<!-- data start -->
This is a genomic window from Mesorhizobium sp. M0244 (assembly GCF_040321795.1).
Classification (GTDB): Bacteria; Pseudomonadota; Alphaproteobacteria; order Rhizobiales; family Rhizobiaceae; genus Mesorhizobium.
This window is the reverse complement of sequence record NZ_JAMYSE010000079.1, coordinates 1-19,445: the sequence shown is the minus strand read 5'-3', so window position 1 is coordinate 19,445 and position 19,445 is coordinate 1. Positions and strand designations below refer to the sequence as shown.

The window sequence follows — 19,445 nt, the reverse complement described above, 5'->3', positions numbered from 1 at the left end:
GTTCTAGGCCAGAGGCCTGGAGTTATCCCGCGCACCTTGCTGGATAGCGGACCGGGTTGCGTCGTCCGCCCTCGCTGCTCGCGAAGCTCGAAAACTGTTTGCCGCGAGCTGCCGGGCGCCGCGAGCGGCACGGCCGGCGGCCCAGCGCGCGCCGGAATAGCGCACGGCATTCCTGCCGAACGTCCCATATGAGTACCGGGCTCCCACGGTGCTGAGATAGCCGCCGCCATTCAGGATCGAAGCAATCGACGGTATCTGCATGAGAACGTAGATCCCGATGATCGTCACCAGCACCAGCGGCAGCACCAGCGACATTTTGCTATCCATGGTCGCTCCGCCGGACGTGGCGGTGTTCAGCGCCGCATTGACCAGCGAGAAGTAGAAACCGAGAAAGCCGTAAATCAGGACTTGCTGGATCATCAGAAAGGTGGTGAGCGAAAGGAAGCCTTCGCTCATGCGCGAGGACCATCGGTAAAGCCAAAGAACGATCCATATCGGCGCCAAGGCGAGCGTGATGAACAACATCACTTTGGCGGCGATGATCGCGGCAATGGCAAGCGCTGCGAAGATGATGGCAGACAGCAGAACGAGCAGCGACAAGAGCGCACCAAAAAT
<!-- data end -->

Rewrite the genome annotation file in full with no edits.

This is a genomic window from Mesorhizobium sp. M0244 (assembly GCF_040321795.1).
Classification (GTDB): Bacteria; Pseudomonadota; Alphaproteobacteria; order Rhizobiales; family Rhizobiaceae; genus Mesorhizobium.
This window is the reverse complement of sequence record NZ_JAMYSE010000079.1, coordinates 1-19,445: the sequence shown is the minus strand read 5'-3', so window position 1 is coordinate 19,445 and position 19,445 is coordinate 1. Positions and strand designations below refer to the sequence as shown.

The window sequence follows — 19,445 nt, the reverse complement described above, 5'->3', positions numbered from 1 at the left end:
GTTCTAGGCCAGAGGCCTGGAGTTATCCCGCGCACCTTGCTGGATAGCGGACCGGGTTGCGTCGTCCGCCCTCGCTGCTCGCGAAGCTCGAAAACTGTTTGCCGCGAGCTGCCGGGCGCCGCGAGCGGCACGGCCGGCGGCCCAGCGCGCGCCGGAATAGCGCACGGCATTCCTGCCGAACGTCCCATATGAGTACCGGGCTCCCACGGTGCTGAGATAGCCGCCGCCATTCAGGATCGAAGCAATCGACGGTATCTGCATGAGAACGTAGATCCCGATGATCGTCACCAGCACCAGCGGCAGCACCAGCGACATTTTGCTATCCATGGTCGCTCCGCCGGACGTGGCGGTGTTCAGCGCCGCATTGACCAGCGAGAAGTAGAAACCGAGAAAGCCGTAAATCAGGACTTGCTGGATCATCAGAAAGGTGGTGAGCGAAAGGAAGCCTTCGCTCATGCGCGAGGACCATCGGTAAAGCCAAAGAACGATCCATATCGGCGCCAAGGCGAGCGTGATGAACAACATCACTTTGGCGGCGATGATCGCGGCAATGGCAAGCGCTGCGAAGATGATGGCAGACAGCAGAACGAGCAGCGACAAGAGCGCACCAAAAAT